We already have solutions to water problems—it’s time we started using more of them.

It would be incorrect to say the world does not care about water. It’s our most precious resource: without water, there is no life, and water fills many different roles in our societies. From feeding and cooling energy systems to creating the lush greenery around us that creates oxygen, we need water.

Yet, we also take water for granted, and that has consequences. Ecosystems around the world are buckling under the pressures of overuse and pollution. The state of wetlands, rivers, and aquifers is becoming worse, and the United Nations reports that between two and three billion people today experience water shortages.

South Africa does not buck the trend: according to the Department of Water and Sanitation, 46% of the country’s water supply systems pose acute human health risks due to pollution and decaying wastewater infrastructure.

Why are we neglecting the most crucial resource on our planet? Perhaps the issue is that we are so used to water that we cannot imagine a world without it. We think it has an endless abundance. But the reality is very different.

In 2019, the United States Geological Survey released an infographic comparing Earth’s water supply to the planet’s size. If we rolled all water, including the oceans, into one big sphere, it would be 1.3 billion cubic kilometres large. That might sound impressive, but Earth is 1.086 trillion cubic kilometres big—900 times larger than that water sphere.

Water becomes even smaller when we only focus on fresh water. All the liquid fresh water comes to a mere 10 million cubic kilometres, and 99 percent of that is mostly inaccessible because it is deep inside the Earth’s crust (and so-called groundwater levels are also falling). If we isolate the sphere to water in rivers, dams and lakes, it’s less than 100,000 cubic kilometres. The amount of accessible drinking water is ten million times less than the planet’s size.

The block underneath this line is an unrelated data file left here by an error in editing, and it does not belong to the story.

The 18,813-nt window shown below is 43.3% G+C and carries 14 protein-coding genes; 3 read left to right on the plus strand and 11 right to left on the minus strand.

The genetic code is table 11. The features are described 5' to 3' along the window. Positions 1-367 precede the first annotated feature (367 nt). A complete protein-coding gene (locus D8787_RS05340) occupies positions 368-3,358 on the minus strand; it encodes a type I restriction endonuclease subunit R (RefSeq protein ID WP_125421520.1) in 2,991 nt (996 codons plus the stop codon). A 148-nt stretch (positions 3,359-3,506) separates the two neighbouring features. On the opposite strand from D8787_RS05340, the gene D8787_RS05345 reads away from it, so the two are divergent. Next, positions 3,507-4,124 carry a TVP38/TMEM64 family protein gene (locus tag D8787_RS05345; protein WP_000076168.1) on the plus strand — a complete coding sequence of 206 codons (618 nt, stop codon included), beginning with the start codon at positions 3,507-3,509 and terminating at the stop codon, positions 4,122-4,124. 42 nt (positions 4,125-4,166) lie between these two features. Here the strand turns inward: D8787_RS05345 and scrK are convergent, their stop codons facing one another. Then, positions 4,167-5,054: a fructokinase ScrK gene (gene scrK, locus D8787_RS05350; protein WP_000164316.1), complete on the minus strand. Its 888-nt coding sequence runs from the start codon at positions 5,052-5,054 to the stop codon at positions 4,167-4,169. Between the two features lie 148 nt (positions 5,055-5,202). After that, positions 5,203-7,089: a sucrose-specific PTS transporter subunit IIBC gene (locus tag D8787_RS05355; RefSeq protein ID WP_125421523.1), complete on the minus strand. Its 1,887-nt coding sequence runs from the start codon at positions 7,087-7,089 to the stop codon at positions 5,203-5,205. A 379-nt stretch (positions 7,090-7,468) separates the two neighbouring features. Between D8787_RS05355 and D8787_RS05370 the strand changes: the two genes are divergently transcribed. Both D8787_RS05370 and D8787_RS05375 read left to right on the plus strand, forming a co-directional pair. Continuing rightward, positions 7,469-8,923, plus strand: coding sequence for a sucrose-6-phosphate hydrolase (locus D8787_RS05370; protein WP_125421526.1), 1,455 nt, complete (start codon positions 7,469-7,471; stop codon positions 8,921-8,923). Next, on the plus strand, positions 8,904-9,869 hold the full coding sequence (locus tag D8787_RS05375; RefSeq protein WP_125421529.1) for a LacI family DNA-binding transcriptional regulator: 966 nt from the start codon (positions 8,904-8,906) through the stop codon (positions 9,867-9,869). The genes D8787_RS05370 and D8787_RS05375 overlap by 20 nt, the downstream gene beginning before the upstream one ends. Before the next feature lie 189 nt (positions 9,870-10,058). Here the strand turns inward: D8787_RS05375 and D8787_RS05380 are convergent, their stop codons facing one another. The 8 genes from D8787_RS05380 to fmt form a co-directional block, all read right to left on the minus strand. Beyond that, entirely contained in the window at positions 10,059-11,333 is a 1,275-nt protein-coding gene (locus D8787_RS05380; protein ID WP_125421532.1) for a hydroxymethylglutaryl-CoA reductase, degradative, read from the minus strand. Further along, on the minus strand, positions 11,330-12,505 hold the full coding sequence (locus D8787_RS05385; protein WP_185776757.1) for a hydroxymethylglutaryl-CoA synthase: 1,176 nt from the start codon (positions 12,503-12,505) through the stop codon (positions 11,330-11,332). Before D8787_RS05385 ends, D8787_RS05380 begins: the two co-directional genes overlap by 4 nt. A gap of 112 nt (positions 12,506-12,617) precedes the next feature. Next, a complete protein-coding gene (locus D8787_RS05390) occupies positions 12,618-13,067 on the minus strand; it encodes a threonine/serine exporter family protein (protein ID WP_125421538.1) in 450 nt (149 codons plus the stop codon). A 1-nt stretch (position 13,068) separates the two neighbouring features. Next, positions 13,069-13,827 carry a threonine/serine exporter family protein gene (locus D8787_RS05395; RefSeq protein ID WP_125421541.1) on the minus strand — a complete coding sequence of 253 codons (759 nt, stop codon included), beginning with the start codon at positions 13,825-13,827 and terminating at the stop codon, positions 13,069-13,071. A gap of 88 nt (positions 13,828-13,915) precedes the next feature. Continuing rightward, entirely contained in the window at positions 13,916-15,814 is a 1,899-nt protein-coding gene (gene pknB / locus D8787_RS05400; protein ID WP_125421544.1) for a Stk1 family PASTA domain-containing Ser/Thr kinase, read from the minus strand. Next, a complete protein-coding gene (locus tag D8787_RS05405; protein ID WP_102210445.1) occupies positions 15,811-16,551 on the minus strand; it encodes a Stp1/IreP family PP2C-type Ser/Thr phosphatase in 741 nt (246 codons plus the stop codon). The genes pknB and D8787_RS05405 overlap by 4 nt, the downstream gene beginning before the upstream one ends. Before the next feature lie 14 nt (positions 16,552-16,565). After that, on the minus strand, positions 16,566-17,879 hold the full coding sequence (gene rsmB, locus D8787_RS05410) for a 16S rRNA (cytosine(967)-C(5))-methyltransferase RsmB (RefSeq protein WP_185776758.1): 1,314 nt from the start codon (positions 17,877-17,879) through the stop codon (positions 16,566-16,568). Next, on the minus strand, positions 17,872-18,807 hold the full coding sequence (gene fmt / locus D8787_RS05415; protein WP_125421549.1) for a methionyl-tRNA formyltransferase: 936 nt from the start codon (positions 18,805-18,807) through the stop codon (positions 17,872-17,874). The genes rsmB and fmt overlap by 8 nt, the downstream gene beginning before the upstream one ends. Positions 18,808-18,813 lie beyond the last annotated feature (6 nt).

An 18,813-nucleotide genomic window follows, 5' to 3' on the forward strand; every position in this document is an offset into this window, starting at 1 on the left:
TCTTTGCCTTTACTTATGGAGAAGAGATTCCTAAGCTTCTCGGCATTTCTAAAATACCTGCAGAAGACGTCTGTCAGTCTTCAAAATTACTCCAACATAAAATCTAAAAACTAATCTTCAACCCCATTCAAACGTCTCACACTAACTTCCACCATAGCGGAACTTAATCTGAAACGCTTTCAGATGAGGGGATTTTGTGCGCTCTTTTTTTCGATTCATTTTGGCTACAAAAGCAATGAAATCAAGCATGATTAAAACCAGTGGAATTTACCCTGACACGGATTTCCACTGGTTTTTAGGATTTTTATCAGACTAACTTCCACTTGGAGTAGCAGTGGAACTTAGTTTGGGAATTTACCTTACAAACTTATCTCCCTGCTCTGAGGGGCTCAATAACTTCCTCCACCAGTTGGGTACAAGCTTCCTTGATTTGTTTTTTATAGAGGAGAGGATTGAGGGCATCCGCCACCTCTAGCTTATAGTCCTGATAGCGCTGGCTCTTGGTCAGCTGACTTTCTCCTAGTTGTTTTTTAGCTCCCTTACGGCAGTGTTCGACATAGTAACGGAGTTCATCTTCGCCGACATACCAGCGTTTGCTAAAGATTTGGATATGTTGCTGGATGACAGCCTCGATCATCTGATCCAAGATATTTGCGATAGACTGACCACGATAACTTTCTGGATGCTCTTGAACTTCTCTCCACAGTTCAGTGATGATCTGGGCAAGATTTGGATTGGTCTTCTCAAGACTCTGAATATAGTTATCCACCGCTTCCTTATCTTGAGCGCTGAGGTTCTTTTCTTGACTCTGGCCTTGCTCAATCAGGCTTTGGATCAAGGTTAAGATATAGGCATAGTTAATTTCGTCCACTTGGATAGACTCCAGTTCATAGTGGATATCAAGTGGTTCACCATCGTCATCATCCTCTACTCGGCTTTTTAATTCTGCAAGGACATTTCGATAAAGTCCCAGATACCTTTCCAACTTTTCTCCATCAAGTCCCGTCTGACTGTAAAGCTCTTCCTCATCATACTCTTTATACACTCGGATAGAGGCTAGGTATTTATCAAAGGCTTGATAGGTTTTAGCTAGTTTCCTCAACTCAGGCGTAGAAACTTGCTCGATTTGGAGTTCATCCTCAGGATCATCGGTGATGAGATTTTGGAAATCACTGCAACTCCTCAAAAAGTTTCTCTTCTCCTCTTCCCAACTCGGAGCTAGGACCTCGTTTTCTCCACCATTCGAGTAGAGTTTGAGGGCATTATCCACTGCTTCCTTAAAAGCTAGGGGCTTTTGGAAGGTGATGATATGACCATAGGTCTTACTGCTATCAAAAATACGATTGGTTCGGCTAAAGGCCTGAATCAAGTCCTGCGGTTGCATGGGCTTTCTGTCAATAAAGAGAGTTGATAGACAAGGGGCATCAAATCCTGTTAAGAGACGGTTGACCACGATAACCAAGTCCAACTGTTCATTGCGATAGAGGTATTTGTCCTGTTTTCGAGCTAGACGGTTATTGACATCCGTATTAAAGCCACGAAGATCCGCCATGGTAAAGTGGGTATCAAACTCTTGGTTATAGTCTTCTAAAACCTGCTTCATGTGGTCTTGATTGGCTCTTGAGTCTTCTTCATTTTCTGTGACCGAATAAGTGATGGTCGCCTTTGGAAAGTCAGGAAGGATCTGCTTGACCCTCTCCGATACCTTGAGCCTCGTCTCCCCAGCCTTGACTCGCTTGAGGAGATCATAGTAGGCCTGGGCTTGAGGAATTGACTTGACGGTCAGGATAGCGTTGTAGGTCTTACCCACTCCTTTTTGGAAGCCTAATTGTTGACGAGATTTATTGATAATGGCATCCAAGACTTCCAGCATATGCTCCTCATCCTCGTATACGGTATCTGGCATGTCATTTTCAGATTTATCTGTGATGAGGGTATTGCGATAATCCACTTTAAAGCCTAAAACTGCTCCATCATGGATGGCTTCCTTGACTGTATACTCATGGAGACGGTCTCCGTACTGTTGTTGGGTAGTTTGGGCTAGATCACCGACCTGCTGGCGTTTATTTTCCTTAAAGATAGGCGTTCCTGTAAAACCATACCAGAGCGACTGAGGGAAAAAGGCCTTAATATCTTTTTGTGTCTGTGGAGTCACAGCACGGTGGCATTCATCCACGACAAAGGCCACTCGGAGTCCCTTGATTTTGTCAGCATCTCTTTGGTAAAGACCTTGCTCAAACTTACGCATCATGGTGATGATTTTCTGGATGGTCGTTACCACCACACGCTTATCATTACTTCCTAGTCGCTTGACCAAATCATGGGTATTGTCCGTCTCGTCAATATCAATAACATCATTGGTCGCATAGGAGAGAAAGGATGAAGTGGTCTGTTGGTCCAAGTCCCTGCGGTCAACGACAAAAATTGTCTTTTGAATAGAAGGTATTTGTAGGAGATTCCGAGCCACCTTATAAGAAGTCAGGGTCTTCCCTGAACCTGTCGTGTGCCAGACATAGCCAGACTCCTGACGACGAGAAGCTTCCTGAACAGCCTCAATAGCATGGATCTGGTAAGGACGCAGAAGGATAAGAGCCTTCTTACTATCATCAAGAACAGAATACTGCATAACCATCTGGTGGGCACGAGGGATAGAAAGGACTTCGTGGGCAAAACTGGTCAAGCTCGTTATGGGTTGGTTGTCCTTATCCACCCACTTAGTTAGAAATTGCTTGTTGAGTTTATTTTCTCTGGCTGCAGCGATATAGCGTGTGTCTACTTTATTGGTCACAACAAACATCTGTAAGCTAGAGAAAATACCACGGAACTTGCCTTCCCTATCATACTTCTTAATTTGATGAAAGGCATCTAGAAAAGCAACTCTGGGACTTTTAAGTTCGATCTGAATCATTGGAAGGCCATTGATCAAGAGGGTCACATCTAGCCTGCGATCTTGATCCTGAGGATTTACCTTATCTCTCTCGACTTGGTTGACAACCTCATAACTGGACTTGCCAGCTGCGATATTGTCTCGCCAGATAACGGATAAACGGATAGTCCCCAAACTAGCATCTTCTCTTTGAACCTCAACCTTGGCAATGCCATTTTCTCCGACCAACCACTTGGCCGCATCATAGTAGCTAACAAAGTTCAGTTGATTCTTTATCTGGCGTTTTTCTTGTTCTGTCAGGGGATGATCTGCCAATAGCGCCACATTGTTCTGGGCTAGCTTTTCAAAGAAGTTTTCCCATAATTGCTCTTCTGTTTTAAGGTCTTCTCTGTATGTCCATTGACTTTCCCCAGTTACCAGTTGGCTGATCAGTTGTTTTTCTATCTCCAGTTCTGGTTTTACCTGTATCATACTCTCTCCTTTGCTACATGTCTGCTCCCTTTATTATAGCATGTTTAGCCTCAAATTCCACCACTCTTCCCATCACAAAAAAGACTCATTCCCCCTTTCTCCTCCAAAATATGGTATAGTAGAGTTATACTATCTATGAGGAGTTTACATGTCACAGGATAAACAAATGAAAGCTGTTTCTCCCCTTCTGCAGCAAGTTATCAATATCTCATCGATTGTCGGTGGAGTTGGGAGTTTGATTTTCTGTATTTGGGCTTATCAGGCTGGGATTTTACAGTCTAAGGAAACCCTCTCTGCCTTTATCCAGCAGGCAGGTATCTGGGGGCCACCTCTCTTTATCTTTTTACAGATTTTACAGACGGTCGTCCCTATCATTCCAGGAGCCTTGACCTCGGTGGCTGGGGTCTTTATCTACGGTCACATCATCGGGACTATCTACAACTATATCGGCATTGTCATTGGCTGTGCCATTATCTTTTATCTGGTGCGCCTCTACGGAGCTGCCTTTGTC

These numbers should shock us because that minuscule amount of water that supports every living thing on the planet is in grave peril. But there is good news: water is very resilient, and a little effort goes a long way to help it thrive.

2024 is the year we can turn the trickle of water projects into a river. Modern engineering and digital technologies in the water sector deliver impressive efficiency, visibility and performance.

As governments invest more in modernising and improving water infrastructure, they will quickly see results. Businesses that take water management and recycling more seriously earn back money from savings and create long-term sustainability. And individuals who promote water-saving habits around them help uplift their communities.

Our world faces many challenges, some of which still require us to develop suitable solutions. But not water. There are straightforward ways to improve water management and quality, and the sooner we act, the easier it will be to align those actions with our current needs. We can avoid a triage where we must choose between water and profitability, or water and social cohesion. We don’t have to make hard choices, yet.

But we must start to act in unison, using the technologies and experience of the water industry. Water may be in trouble, but we can change that. It starts with making 2024 the year of water, and then the following year, and the year after.

Join us in the effort at www.xylem.com and Let’s Solve Water.